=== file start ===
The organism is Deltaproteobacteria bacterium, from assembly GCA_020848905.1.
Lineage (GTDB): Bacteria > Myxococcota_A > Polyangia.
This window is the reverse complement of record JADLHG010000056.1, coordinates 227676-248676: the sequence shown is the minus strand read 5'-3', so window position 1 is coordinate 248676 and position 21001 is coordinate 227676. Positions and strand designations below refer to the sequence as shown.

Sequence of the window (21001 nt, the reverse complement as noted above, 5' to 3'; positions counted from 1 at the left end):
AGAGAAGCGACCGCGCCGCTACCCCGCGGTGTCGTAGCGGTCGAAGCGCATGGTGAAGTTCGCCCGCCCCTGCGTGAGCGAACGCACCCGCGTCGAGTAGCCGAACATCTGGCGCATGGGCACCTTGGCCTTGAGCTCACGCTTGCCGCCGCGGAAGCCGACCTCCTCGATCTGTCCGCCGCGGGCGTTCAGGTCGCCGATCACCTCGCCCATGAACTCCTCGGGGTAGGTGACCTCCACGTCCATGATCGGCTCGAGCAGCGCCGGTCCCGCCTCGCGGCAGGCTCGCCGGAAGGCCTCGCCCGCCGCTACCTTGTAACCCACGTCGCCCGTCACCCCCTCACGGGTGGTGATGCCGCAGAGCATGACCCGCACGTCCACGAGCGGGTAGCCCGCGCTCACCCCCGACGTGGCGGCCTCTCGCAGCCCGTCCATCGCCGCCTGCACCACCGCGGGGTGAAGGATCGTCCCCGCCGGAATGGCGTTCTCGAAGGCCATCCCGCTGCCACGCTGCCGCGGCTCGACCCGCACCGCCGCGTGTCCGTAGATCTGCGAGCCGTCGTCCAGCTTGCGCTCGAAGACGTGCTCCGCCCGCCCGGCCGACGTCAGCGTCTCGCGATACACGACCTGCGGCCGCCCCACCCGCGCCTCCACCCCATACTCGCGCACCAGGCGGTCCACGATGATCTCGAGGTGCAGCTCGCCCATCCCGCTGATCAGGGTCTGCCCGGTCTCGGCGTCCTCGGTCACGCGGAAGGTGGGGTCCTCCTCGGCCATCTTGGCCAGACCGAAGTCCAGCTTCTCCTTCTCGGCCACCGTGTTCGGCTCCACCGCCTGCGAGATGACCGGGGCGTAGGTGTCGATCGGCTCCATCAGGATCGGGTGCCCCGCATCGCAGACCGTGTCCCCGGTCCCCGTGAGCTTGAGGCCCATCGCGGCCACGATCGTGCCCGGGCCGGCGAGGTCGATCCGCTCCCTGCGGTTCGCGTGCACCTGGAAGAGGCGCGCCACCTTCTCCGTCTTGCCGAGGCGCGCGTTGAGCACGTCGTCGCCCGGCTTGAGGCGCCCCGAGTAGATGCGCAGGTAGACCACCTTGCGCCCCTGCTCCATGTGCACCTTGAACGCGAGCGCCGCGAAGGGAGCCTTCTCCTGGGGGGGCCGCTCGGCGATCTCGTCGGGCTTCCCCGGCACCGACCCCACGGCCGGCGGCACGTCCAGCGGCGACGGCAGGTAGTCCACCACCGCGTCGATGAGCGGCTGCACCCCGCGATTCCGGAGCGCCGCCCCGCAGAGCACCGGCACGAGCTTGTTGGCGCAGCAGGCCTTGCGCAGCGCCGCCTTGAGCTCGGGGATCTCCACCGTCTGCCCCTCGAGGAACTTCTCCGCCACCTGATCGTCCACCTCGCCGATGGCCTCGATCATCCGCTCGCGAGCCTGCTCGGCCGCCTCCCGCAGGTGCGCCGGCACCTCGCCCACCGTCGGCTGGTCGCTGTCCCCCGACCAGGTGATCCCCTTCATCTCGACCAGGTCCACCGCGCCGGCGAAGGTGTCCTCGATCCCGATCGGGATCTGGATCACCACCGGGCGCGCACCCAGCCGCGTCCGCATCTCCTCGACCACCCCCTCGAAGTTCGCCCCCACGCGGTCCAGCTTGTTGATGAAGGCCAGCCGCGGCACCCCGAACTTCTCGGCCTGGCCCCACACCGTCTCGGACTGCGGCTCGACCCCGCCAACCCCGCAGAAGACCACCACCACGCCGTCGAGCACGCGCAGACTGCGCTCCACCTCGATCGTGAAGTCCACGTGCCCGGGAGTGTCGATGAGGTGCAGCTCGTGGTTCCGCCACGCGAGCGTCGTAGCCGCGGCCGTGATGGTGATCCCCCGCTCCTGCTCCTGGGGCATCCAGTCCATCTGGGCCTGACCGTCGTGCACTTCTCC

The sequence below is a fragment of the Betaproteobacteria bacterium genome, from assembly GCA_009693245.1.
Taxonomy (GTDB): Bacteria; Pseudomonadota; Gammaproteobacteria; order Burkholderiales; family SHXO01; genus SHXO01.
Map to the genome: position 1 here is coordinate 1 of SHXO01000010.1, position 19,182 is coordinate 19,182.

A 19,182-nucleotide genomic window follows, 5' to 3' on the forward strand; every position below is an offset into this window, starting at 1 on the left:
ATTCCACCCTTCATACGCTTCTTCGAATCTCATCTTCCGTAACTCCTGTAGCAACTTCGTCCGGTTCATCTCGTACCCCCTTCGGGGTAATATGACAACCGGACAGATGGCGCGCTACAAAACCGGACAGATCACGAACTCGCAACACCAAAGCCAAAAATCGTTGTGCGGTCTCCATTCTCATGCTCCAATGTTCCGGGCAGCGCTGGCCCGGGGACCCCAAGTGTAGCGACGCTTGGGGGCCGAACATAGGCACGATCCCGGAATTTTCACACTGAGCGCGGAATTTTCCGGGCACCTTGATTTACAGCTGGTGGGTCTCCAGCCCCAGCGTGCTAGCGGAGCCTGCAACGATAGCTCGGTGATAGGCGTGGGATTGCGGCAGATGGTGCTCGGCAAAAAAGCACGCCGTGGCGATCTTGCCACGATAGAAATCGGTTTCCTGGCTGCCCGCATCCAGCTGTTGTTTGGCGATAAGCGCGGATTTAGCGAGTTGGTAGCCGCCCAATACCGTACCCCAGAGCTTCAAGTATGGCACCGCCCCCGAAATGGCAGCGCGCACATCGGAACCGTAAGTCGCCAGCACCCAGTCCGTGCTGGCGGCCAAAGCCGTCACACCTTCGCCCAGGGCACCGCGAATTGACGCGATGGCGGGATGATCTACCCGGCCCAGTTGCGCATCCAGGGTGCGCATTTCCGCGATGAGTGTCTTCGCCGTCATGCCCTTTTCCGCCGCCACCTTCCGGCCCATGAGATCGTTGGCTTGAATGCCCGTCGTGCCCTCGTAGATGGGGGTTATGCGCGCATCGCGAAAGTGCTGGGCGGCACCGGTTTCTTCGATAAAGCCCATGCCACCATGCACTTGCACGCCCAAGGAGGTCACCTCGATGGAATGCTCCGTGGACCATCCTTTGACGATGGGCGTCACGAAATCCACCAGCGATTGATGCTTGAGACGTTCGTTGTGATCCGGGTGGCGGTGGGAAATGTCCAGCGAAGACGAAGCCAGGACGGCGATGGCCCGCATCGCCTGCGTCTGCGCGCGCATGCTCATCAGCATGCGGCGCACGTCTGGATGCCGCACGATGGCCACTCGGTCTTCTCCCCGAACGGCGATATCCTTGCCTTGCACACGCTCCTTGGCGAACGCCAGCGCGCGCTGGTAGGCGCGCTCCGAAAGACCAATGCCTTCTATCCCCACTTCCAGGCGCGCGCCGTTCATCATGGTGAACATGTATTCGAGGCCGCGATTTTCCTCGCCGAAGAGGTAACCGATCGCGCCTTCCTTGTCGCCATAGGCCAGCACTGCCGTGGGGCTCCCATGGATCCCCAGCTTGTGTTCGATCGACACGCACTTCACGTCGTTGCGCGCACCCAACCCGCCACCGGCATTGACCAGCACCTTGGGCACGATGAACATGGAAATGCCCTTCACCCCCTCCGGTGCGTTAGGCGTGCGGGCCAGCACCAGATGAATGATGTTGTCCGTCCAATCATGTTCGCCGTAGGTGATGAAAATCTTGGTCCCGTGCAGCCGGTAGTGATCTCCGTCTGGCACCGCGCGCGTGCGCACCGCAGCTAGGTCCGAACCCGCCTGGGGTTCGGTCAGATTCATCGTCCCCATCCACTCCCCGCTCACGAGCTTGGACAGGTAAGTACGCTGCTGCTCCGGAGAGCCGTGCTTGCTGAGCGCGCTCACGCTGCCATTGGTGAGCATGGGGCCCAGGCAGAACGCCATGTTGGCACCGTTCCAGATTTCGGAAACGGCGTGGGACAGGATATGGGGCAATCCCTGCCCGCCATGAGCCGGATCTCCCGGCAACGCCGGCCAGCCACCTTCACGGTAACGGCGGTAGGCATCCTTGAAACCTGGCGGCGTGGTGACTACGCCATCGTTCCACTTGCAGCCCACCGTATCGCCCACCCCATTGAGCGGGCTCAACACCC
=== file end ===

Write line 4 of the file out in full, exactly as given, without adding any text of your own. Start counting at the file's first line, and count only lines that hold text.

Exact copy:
Sequence of the window (21001 nt, the reverse complement as noted above, 5' to 3'; positions counted from 1 at the left end):